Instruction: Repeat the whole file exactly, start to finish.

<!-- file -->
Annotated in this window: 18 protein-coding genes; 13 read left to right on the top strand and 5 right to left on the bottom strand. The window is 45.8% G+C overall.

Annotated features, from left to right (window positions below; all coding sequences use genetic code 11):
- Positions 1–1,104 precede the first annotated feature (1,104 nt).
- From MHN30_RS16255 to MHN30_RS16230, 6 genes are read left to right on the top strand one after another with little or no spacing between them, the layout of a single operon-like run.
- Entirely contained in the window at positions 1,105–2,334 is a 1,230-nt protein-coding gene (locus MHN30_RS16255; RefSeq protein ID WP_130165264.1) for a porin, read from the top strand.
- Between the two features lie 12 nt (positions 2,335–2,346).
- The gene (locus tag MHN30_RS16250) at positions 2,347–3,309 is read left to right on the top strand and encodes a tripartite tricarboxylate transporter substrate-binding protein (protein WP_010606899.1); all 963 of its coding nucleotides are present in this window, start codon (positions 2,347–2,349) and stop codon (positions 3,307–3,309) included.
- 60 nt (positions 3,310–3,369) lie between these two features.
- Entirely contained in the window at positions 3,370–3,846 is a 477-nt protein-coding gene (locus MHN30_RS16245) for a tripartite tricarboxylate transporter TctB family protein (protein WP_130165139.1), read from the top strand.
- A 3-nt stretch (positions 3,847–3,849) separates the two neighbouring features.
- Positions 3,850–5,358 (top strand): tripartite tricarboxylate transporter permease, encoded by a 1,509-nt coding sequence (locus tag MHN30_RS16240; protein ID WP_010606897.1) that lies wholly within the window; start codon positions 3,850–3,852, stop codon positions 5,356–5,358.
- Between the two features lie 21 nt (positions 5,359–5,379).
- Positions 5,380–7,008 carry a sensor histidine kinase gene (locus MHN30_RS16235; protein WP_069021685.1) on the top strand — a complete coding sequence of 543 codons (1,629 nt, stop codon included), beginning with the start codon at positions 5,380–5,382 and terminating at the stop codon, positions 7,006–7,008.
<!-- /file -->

Annotated in this window: 18 protein-coding genes; 13 read left to right on the top strand and 5 right to left on the bottom strand. The window is 45.8% G+C overall.

Annotated features, from left to right (window positions below; all coding sequences use genetic code 11):
- Positions 1–1,104 precede the first annotated feature (1,104 nt).
- From MHN30_RS16255 to MHN30_RS16230, 6 genes are read left to right on the top strand one after another with little or no spacing between them, the layout of a single operon-like run.
- Entirely contained in the window at positions 1,105–2,334 is a 1,230-nt protein-coding gene (locus MHN30_RS16255; RefSeq protein ID WP_130165264.1) for a porin, read from the top strand.
- Between the two features lie 12 nt (positions 2,335–2,346).
- The gene (locus tag MHN30_RS16250) at positions 2,347–3,309 is read left to right on the top strand and encodes a tripartite tricarboxylate transporter substrate-binding protein (protein WP_010606899.1); all 963 of its coding nucleotides are present in this window, start codon (positions 2,347–2,349) and stop codon (positions 3,307–3,309) included.
- 60 nt (positions 3,310–3,369) lie between these two features.
- Entirely contained in the window at positions 3,370–3,846 is a 477-nt protein-coding gene (locus MHN30_RS16245) for a tripartite tricarboxylate transporter TctB family protein (protein WP_130165139.1), read from the top strand.
- A 3-nt stretch (positions 3,847–3,849) separates the two neighbouring features.
- Positions 3,850–5,358 (top strand): tripartite tricarboxylate transporter permease, encoded by a 1,509-nt coding sequence (locus tag MHN30_RS16240; protein ID WP_010606897.1) that lies wholly within the window; start codon positions 3,850–3,852, stop codon positions 5,356–5,358.
- Between the two features lie 21 nt (positions 5,359–5,379).
- Positions 5,380–7,008 carry a sensor histidine kinase gene (locus MHN30_RS16235; protein WP_069021685.1) on the top strand — a complete coding sequence of 543 codons (1,629 nt, stop codon included), beginning with the start codon at positions 5,380–5,382 and terminating at the stop codon, positions 7,006–7,008.